The results of those observations are now being collected together and published for the first time. The work gives valuable additional context within which to interpret the 'ground truth' returned by Huygens.
Hundreds of scientists, working at 25 radio and optical telescopes situated mainly around the Pacific, from where Titan would be visible at the time of Huygens descent, observed the moon before, during and after the Huygens descent. It was one of the largest ground-based observational campaigns ever to take place in support of a space mission.
The first observations began well over a year before Huygens entered the alien world's atmosphere, when scientists used the fact that Titan would pass directly in front of two distant stars. By watching the way the light faded from the stars, scientists analysed the density, wind and temperature of Titan’s atmosphere. It helped to build confidence by confirming that the atmosphere was similar to their expectations.
A year later, telescopes monitored Titan's atmosphere and its surface at infrared wavelengths for the days and weeks around the Huygens descent. Even now, those observations are of critical importance to the scientists as they continue to interpret the data returned by the probe. "We wanted to know whether the day of the descent was a special day or not on Titan, so that we can place the Huygens data in the correct context," says Olivier Witasse, a Huygens scientist at ESA's European Space Research and Technology Centre (ESTEC) in The Netherlands.
Radio telescopes were used to track Huygens. Both Single-Dish Doppler-tracking, and a Very Long Baseline Interferometry (VLBI) observation that included 17 telescopes, were planned. Doppler-tracking was expected to complement the radio experiment onboard Huygens that used the probe-orbiter link. The VLBI project was initiated about two years before the Huygens entry as a test experiment. No one could predict for certain that the Huygens signal would be detectable but, if it were detected, it would provide unique information.
"One goal of the VLBI observation was to reconstruct the probe's descent trajectory to an accuracy of ten kilometres. At Titan's distance of more than 1 billion kilometres, this is the equivalent of determining positions with an accuracy of just three metres on our own Moon. Another goal was to demonstrate this as a new technique for future missions," says Jean-Pierre Lebreton, Huygens Project Scientist.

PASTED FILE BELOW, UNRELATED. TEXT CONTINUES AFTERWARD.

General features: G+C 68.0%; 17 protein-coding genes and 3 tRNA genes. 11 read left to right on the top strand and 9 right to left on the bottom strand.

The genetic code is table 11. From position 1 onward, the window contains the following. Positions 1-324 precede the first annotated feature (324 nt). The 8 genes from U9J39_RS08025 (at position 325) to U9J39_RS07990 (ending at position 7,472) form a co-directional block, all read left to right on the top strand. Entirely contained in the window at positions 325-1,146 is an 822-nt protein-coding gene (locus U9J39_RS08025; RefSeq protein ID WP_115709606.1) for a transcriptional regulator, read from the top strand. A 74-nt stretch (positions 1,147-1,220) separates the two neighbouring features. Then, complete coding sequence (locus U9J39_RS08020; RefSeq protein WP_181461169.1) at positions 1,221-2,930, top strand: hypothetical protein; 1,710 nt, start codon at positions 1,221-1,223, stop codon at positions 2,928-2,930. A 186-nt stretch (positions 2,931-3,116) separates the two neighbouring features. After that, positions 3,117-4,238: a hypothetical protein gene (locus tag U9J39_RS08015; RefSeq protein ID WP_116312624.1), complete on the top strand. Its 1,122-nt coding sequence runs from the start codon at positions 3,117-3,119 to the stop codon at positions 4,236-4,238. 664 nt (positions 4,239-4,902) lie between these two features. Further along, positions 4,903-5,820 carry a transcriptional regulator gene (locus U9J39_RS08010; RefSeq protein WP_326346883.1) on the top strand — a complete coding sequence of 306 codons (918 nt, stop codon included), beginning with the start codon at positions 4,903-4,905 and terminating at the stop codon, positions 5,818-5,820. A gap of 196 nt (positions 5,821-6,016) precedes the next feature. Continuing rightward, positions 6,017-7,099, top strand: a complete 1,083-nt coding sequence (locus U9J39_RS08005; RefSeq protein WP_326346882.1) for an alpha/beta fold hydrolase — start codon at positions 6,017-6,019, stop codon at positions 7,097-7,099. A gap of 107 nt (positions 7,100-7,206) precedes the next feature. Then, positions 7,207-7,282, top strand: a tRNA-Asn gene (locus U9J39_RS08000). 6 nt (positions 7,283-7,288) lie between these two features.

The radio experiments worked beyond expectations and even proved to be a 'safety net' when the reception of Huygens' second communications channel failed during the descent. The data from several of Huygens’ six experiments was lost, including that required for the Huygens radio experiment to track the winds during the whole descent. The Doppler-tracking data from the Green Bank Telescope (West Virginia, America) and from Parkes (Australia) provided real-time information about the probe's drift in the winds. The processing of the VLBI data set is not yet completed but initial results look very promising.
The combined analysis of the Huygens data with that acquired by the Cassini orbiter in the past two years allowed scientists to reconstruct the movement of the probe precisely. They pinpointed its landing to 10.33 degrees south and 192.32 degrees west. The VLBI data set will provide an independent reconstruction of the trajectory. It should help to confirm and most likely refine the whole descent trajectory and the coordinates of the landing site.
Jean-Pierre Lebreton | alfa
Significantly more productivity in USP lasers
06.12.2016 | Fraunhofer-Institut für Lasertechnik ILT
Shape matters when light meets atom
05.12.2016 | Centre for Quantum Technologies at the National University of Singapore
In recent years, lasers with ultrashort pulses (USP) down to the femtosecond range have become established on an industrial scale. They could advance some applications with the much-lauded “cold ablation” – if that meant they would then achieve more throughput. A new generation of process engineering that will address this issue in particular will be discussed at the “4th UKP Workshop – Ultrafast Laser Technology” in April 2017.
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A multi-institutional research collaboration has created a novel approach for fabricating three-dimensional micro-optics through the shape-defined formation of porous silicon (PSi), with broad impacts in integrated optoelectronics, imaging, and photovoltaics.
Working with colleagues at Stanford and The Dow Chemical Company, researchers at the University of Illinois at Urbana-Champaign fabricated 3-D birefringent...
In experiments with magnetic atoms conducted at extremely low temperatures, scientists have demonstrated a unique phase of matter: The atoms form a new type of quantum liquid or quantum droplet state. These so called quantum droplets may preserve their form in absence of external confinement because of quantum effects. The joint team of experimental physicists from Innsbruck and theoretical physicists from Hannover report on their findings in the journal Physical Review X.
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The Max Planck Institute for Physics (MPP) is opening up a new research field. A workshop from November 21 - 22, 2016 will mark the start of activities for an innovative axion experiment. Axions are still only purely hypothetical particles. Their detection could solve two fundamental problems in particle physics: What dark matter consists of and why it has not yet been possible to directly observe a CP violation for the strong interaction.
The “MADMAX” project is the MPP’s commitment to axion research. Axions are so far only a theoretical prediction and are difficult to detect: on the one hand,...
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